Lucy Barton is recovering slowly from what should have been a simple operation. Her mother, to whom she hasn’t spoken for many years, comes to see her. Gentle gossip about people from Lucy’s childhood in Amgash, Illinois, seems to reconnect them, but just below the surface lie the tension and longing that have informed every aspect of Lucy’s life: her escape from her troubled family, her desire to become a writer, her marriage, her love for her two daughters. Knitting this powerful narrative together is the brilliant storytelling voice of Lucy herself: keenly observant, deeply human, and truly unforgettable.

My Review

My name is Lucy Barton isn’t an easy novel to read and much less to review. There’s no traditional plot, a confusing time-line, plenty of gaps in Lucy’s erratic story, and very little by way of characterisation.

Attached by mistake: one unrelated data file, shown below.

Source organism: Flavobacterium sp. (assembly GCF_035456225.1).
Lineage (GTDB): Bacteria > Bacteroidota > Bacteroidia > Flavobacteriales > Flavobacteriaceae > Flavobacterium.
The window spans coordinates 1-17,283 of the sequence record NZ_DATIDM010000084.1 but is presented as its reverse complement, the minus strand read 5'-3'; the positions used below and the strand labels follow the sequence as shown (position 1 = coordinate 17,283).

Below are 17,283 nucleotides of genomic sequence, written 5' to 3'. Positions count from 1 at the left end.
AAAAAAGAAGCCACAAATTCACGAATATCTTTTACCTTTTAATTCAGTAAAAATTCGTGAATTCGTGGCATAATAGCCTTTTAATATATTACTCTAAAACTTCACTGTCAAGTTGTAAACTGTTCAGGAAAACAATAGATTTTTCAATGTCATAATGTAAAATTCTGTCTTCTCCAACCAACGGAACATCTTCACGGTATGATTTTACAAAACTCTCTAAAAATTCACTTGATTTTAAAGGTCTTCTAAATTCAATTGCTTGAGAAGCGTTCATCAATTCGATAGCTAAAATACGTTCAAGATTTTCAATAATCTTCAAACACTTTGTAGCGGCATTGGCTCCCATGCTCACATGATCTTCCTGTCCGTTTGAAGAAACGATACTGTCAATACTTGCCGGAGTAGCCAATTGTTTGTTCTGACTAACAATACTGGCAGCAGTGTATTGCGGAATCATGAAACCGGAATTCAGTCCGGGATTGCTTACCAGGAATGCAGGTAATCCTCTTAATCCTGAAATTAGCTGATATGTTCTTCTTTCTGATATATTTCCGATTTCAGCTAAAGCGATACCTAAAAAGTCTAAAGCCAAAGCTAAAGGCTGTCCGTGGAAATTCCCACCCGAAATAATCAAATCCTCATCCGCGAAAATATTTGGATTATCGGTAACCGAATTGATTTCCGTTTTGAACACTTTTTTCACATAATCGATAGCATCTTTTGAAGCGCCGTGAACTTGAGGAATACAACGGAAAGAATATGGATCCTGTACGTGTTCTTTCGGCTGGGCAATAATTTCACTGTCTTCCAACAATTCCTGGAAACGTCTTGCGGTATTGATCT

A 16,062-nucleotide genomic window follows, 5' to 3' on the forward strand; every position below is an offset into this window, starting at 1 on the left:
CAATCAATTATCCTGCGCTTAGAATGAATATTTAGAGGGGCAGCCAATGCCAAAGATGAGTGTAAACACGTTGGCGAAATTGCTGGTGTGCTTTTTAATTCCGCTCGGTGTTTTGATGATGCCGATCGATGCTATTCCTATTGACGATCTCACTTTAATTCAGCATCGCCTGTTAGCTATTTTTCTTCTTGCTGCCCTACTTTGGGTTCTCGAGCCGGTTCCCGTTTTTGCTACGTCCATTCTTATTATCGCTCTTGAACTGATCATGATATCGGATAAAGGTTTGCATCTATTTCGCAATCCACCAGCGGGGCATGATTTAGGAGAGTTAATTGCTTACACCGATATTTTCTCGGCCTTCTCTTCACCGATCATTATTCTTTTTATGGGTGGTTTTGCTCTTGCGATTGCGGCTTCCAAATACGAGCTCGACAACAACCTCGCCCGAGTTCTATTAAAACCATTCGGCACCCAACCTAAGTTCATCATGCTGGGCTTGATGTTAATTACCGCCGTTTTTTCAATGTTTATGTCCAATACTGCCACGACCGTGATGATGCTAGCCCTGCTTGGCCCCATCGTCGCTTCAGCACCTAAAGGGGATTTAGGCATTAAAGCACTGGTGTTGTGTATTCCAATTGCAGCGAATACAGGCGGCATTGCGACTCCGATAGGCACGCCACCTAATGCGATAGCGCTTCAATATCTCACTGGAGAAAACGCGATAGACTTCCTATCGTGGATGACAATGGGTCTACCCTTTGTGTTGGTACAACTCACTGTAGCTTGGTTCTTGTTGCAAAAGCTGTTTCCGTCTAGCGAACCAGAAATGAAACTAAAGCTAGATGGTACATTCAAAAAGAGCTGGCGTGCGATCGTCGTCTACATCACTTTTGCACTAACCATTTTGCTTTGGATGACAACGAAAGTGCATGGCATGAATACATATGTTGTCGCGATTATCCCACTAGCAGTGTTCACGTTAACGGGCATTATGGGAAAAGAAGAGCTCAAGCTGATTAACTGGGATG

The novel is about a writer, Lucy Barton’s, disjointed memories regarding her deprived childhood and dysfunctional family, mainly told with tense and sometimes unnerving conversations with her mother, while she’s in hospital, much later in life.

The timelines are blurred, as we learn that although she’s a successful novelist, she is a lonely and emotionally damaged person. After her first marriage broke up, she remarried and abandoned her family in search of ‘herself’. Her daughters never visit and don’t seem to  have a  close relationship with her, but strangely, it doesn’t seem to bother her.

There were times I wondered where the novel was going, as there was no plot or chronological order to help me find my bearings, yet I kept on reading, because it was well-written and I expected some sort of a plot might develop, but it didn’t.

When I finished, l realised it’s not about plot, or even character. It’s about the inexplicable and existential quality of life.

Resultado de imagen de camus quote on life